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No Social Security Raises Even if Medicare Soars

Aimee Sharp
Author | Shield HealthCare
10/16/15  11:51 AM PST

By Robert Pear, for The New York Times

WASHINGTON — The 60 million people on Social Security will not receive any cost-of-living increase in their benefits in 2016, the government said Thursday, but because of a quirk in federal law, nearly one-third of Medicare beneficiaries could have record increases in their premiums unless Congress intervenes.

With millions of older Americans on fixed incomes facing that one-two punch, the Obama administration is urging Congress to stop — or at least moderate — the health insurance premium increases, which could raise the cost for some Medicare beneficiaries by about 50 percent — the largest increase in the history of Medicare. But the leadership crisis in the House of Representatives could prove to be an obstacle.

Social Security has provided automatic cost-of-living adjustments in every year since 1975, with exceptions in 2010 and 2011. But inflation was extremely low in the past 12 months, leading to another benefit freeze, Social Security officials said. Gasoline prices, in particular, have declined sharply, holding down overall prices in the economy.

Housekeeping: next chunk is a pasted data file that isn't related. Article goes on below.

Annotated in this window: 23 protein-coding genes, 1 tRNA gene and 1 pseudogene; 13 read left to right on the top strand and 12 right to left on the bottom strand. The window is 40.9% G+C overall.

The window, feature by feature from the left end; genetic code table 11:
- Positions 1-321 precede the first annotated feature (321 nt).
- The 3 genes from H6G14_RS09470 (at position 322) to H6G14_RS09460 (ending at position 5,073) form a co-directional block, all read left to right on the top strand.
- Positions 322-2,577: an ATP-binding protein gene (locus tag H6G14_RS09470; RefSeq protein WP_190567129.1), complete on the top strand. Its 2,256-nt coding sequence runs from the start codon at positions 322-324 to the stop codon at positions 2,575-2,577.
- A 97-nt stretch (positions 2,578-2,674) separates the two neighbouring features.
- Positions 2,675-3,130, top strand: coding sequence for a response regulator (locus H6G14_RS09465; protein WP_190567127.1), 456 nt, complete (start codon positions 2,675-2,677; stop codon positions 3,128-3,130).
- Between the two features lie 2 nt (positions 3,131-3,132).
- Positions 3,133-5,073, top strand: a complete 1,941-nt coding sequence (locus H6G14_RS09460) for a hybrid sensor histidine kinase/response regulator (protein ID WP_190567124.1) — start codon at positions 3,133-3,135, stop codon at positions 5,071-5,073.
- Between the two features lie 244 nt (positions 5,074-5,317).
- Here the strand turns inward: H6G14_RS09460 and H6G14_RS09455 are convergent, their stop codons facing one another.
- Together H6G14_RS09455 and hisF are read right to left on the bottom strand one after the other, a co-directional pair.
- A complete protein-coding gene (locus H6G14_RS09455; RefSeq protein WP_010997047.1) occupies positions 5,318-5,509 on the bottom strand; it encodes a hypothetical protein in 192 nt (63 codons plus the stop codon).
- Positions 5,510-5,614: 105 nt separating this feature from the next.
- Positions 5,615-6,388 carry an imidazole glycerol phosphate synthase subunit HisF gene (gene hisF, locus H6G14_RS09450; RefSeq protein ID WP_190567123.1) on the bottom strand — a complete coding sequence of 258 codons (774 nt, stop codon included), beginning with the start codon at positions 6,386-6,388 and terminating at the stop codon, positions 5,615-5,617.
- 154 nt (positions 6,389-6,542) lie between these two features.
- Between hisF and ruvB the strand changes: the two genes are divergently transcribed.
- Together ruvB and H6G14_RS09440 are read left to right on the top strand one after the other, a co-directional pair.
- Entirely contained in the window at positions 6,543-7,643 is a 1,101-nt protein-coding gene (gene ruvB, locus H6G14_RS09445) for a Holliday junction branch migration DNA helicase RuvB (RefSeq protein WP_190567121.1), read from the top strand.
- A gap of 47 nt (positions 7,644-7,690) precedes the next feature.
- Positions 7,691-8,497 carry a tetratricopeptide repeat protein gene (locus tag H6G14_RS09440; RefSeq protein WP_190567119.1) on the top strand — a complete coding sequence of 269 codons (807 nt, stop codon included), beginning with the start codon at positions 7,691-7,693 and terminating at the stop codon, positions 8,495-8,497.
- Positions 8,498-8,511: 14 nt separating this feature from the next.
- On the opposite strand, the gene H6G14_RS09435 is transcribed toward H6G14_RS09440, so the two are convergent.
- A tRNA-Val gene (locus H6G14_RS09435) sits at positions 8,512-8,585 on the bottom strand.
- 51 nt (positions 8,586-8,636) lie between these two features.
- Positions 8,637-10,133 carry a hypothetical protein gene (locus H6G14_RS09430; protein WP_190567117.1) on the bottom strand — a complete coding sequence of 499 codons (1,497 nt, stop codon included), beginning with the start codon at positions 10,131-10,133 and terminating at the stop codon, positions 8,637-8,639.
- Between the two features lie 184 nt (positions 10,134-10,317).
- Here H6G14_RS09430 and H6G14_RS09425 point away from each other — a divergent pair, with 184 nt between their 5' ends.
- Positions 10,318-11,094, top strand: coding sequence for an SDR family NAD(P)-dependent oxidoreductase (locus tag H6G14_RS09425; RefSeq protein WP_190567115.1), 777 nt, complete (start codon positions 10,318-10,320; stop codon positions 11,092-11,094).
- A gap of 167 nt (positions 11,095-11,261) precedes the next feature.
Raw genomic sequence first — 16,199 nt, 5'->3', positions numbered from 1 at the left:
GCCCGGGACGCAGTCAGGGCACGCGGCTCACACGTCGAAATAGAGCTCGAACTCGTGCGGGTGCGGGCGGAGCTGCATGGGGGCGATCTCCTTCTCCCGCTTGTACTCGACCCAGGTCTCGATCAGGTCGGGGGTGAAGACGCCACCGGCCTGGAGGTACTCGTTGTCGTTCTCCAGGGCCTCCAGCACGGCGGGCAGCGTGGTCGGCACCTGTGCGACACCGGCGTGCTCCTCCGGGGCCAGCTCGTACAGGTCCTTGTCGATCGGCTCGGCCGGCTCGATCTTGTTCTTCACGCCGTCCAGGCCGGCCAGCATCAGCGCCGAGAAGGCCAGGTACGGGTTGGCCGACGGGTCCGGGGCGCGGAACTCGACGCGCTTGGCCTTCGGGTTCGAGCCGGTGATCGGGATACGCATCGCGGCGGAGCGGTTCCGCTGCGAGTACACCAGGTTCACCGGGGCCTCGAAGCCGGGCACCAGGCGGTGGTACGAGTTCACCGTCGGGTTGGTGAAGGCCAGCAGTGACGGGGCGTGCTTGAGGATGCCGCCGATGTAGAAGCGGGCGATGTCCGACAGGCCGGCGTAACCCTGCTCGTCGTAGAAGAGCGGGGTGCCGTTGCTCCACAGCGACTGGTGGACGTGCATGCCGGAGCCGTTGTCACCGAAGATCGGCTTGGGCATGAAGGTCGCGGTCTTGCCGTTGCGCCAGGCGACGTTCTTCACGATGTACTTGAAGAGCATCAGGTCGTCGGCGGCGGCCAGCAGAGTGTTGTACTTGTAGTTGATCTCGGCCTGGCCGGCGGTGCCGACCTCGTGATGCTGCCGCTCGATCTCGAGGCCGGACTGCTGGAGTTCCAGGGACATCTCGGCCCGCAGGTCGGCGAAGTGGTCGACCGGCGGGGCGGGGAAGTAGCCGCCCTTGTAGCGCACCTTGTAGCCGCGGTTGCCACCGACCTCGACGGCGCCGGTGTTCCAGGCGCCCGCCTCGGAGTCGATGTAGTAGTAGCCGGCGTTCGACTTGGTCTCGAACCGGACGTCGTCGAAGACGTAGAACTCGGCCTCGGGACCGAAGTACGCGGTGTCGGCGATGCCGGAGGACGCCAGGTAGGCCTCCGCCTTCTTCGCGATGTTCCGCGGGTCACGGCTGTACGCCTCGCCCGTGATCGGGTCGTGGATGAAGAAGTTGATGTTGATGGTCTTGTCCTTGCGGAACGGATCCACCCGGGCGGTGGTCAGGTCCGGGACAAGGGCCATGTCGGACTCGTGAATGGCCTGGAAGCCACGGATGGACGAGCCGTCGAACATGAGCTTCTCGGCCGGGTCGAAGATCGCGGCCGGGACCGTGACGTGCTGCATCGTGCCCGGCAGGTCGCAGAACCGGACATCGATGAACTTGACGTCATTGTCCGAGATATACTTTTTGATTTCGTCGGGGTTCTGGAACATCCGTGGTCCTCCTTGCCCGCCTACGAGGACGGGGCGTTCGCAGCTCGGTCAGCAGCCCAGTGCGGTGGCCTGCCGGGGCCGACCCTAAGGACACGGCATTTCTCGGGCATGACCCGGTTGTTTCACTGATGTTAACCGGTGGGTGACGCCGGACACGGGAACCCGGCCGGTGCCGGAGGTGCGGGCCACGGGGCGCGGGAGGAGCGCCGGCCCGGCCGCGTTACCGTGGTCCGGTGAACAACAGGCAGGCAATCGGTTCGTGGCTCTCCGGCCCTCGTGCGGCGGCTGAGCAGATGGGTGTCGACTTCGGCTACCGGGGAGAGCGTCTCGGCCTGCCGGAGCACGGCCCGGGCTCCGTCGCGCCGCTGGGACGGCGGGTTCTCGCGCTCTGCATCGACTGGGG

Jason Furman, the chairman of President Obama’s Council of Economic Advisers, has put a positive spin on the absence of a cost-of-living adjustment. It results, he said, from a “sharp decline in energy prices that is putting more money in families’ pockets” and is contributing to the economic recovery.

Many older Americans do not see it that way. “People can afford to drive to the drugstore because gas prices are lower, but once they get there, they may not be able to afford their prescriptions,” said Joshua E. Rosenblum, a spokesman for AARP, a lobbying group for older Americans.

With the greater use of medical services by an aging population, health costs have again begun to climb, driven in part by new technology and expensive prescription drugs. Medicare needs additional money to help pay for Part B of the program, which covers doctors’ services, outpatient hospital care and some medications.

Read the Full Article at The New York Times.

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